who to take to IEP meeting in Kansas

Parents:  you can invite people to attend your child’s IEP meeting.  We are not aware of any regulation that requires parents to inform the public school whom a parent brings.  Parents have more control over planning our child’s schooling than we often realize!

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One of the most overlooked people to invite is the paraprofessional(s) who work with the student.  Parents can notify the special ed administrator in advance that the parent is inviting the para.  Often the para is the person at the school who knows the child the best.

Districts’ sometimes place a heavy burden on paras, especially when the para has no skills related to the disability.  Paras usually go through a “training”, however it is often unrelated to our child’s special need(s). Often paras never see the IEP document.

Many times the para is not a good match for a student and problems arise.  Parents can find ways to privately talk to a para about what’s going on at school.

The more information a parent has before entering an IEP meeting, the better they can make informed decisions.  A parent’s  failure to ask the right questions in an IEP meeting may result in the child getting “left behind”.

If the public school district in Kansas is uncooperative, contact the advocates at The IEPCenter.com™ (parents can take an advocate as well).

Complete this form for an advocate to contact you:

 

 

©2017 Special Education Parent’s Advocacy Link LLC dba The IEP Center™ are advocates who have special knowledge related to the problems of children with disabilities.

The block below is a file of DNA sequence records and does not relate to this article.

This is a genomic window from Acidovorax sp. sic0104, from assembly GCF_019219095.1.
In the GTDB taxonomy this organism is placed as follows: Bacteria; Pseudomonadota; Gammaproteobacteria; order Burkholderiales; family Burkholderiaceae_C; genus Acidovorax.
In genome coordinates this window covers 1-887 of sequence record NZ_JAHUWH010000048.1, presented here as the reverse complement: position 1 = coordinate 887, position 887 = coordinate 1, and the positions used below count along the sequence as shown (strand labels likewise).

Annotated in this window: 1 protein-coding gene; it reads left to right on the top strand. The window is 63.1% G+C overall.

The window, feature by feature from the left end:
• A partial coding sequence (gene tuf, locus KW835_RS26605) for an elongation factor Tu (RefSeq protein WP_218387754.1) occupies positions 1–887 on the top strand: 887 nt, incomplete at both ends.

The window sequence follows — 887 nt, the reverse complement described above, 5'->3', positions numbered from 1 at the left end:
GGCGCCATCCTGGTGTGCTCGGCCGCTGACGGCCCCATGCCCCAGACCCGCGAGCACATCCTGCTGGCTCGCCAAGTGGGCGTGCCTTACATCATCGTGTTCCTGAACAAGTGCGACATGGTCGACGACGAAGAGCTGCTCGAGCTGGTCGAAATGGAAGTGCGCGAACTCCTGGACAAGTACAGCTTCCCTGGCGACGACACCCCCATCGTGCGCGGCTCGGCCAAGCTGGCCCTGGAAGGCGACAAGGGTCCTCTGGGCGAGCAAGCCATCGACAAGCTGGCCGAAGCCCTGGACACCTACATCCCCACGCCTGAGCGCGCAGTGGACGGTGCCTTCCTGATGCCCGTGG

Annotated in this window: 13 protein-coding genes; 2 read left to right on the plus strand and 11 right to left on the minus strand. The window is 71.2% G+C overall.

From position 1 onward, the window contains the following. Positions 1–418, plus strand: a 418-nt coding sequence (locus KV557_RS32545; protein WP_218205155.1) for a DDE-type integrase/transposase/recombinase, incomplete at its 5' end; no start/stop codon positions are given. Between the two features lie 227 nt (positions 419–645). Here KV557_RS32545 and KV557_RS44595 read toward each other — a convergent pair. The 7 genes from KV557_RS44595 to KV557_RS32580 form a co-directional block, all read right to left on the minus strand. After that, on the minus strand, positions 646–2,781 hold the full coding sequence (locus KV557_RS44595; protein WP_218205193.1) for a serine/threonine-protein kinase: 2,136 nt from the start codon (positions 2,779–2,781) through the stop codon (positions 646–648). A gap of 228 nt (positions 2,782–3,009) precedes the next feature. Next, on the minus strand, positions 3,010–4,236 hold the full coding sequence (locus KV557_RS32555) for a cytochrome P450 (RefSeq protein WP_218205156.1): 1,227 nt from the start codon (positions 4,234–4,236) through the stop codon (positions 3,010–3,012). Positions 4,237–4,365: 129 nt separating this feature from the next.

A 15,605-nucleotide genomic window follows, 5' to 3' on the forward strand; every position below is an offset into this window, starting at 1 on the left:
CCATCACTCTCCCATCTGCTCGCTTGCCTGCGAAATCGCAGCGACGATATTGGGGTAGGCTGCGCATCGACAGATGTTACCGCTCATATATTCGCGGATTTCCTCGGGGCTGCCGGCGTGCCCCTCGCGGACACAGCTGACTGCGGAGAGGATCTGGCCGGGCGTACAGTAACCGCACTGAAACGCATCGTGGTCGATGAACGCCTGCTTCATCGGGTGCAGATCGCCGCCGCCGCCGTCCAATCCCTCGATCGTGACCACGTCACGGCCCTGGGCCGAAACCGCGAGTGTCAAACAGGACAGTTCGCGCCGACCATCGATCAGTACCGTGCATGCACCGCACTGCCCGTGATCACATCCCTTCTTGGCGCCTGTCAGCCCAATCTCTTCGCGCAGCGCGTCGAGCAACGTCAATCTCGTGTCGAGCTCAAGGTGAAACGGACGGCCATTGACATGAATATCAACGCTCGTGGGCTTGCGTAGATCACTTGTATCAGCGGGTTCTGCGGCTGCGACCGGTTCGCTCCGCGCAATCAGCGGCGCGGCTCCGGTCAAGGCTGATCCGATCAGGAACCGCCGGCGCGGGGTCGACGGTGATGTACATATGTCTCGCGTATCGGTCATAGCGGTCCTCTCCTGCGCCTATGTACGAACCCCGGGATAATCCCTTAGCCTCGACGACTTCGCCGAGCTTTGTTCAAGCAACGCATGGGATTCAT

We are civil rights advocates.    We are not attorneys and do not give legal advice.  We do not represent parents or children.  We are not licensed to practice law in any state. Consult an attorney.  Nothing in this blog is to be considered legal advice.

We offer non-attorney advocate services at low-cost.

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Summer school is not Extended School Year

Typically, summer school is something the district offers to all children in the district, regardless of any disability.  Many times it lasts a few weeks and has enrichment activities,  or often in high school provides credit recovery.

“Extended school year” is specifically for students who have IEPs, and is an opportunity for the student to work on specific goals in the IEP.  The intent is for the student to maintain skill(s) across the summer.  Since this is an IEP team decision, it is individualized for the student and written into the IEP.

When school district folks on the IEP team present a student’s eligibility for ESY, they sometimes mention only “regression” they’ve seen perhaps over winter or spring break.  However, that is not the only criteria for determining ESY eligibility.  see page 13 of Kansas regs:  http://www.ksde.org/LinkClick.aspx?fileticket=bQ6kEdv3kfY%3D&tabid=3152&mid=8268

Parents can take an advocate to an IEP meeting.  Avoid being bamboozled.  To get information from a professional special ed advocate, please complete the form: